+ SETSUBUN – End of Winter Day +

setsubun

Today (Feb 2) is SETSU BUN, the last day of winter. SETSU BUN normally falls on the 3rd of February, but can be on the 2nd or 4th of February since the date is calculated based on our old lunar calendar, which counts 365.2422 days in a year, resulting in slight change of dates depending on the year. This year marks the first time in 124 years since 1897, for the SETSUBUN to fall on the 2nd of February!

As in its literal meaning “SETSU節”= season(al) and “BUN 分”=division, SESTU BUN originally marked the day before the change of our four seasons and so, we have four SESTU BUN’s in a year.  However today, we specifically refer to the last day of winter (a day before spring), since the spring SETSU BUN being the New Year’s Eve on the lunar calendar, was considered to be most important among the four.
 
Because bad vibes are said to occur on the change of seasons, a special ritual is performed to cleanse away all the evil spirit for the coming new year; this ritual is the MAME MAKI (“MAME豆”=bean, “MAKIまき”=throwing) event.  Roasted soy beans are thrown out the door, or at a family member wearing an “ONI鬼=demon” mask, while shouting “ONI WA SOTO! (Demons out!), “FUKU WA UCHI! (Good luck in!).  The beans are thought to purify the house by driving away evil spirits, and for that reason, we eat the same number of soy beans as our age (Nope!! I only eat a few since I can never finish so much beans!!) to bring in good luck.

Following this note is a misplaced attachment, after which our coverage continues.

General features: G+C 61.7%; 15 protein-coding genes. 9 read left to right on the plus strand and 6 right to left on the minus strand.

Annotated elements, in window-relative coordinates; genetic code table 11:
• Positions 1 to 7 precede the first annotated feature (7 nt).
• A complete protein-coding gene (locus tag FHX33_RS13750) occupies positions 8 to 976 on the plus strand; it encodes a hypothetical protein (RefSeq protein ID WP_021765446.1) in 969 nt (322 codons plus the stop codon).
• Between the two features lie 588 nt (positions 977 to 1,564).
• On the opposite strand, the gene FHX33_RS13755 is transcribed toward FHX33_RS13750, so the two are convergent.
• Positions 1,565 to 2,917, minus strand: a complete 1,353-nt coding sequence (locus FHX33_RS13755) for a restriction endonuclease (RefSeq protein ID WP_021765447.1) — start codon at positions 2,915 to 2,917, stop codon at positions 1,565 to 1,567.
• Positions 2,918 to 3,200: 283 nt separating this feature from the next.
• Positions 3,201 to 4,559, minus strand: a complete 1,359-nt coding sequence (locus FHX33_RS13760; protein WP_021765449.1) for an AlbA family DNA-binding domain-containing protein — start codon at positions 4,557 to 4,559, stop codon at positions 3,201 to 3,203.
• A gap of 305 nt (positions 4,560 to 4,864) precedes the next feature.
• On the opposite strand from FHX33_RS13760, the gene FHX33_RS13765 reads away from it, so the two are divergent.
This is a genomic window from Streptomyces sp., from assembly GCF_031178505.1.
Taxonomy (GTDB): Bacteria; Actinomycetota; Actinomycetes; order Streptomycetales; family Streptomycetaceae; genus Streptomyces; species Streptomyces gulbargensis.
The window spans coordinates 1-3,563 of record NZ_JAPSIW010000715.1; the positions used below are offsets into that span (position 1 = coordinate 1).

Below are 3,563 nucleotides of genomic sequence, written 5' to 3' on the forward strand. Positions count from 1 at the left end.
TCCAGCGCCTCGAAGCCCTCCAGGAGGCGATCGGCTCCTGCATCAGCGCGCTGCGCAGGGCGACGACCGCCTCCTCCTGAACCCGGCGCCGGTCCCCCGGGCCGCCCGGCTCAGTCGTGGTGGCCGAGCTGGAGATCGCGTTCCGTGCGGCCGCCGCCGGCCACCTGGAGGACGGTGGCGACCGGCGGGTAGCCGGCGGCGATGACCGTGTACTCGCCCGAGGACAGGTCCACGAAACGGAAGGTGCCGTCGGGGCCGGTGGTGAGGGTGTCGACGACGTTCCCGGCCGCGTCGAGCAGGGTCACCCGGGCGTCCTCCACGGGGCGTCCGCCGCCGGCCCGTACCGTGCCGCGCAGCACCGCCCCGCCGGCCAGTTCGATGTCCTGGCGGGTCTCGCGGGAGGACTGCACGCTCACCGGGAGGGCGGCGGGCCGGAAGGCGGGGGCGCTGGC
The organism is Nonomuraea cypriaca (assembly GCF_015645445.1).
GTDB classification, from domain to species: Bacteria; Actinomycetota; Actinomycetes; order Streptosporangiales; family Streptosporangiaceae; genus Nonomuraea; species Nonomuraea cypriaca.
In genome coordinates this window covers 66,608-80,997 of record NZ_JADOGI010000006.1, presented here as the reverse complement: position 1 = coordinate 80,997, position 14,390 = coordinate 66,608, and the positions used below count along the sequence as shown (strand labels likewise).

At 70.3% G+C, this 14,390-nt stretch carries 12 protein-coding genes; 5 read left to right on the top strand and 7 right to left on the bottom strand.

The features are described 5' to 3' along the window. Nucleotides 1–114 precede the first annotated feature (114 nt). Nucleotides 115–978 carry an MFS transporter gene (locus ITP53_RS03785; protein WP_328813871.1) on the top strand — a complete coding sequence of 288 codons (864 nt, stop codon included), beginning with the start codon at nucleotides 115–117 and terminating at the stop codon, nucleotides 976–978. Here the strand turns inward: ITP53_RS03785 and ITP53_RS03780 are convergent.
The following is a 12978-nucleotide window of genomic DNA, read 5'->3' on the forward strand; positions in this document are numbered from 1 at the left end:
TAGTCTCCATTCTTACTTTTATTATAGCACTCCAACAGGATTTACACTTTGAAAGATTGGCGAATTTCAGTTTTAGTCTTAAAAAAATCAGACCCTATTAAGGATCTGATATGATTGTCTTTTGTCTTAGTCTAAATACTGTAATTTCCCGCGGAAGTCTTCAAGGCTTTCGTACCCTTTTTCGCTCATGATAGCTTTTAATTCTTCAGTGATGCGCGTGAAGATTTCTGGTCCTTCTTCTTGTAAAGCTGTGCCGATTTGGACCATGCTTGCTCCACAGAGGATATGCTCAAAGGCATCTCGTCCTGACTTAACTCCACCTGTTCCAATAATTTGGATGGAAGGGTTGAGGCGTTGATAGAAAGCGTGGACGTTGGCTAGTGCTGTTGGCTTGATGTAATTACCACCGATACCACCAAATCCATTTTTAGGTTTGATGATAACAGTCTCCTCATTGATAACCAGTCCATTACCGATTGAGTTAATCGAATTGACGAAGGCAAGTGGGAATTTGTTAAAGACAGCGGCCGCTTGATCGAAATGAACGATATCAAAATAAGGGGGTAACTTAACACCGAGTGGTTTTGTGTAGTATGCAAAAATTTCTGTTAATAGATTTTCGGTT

I also put up some traditional SETSU BUN decoration with the things that are said to scare the bad demons away; a holy tree leaf that pokes their eyes, and grilled sardine heads that are said to disgust the demons. 
 
We also have another SETSU BUN ritual, which is the eating of EHO MAKI (“EHO恵方=direction of good luck, “MAKI巻き=roll).  While regular rolled sushi’s are cut into bite-size pieces, EHO MAKI’s are not cut but eaten as a whole, since slicing indicates cutting off a relationship/good fortune.  It is eaten on the night of SETU BUN, facing the direction of good luck (which changes every year and this year’s “EHO=direction of good luck” is south south east), and you are not to say a word until you finish the whole roll (which always makes our kids giggle!).)
 
I’ve normally made EHO MAKI’s using a lot of seafood but this year, to make our life easier, both cooking and eating, I’ve decided to make some Kimpa (Korean rolled sushi’s)
Now off to cooking!!

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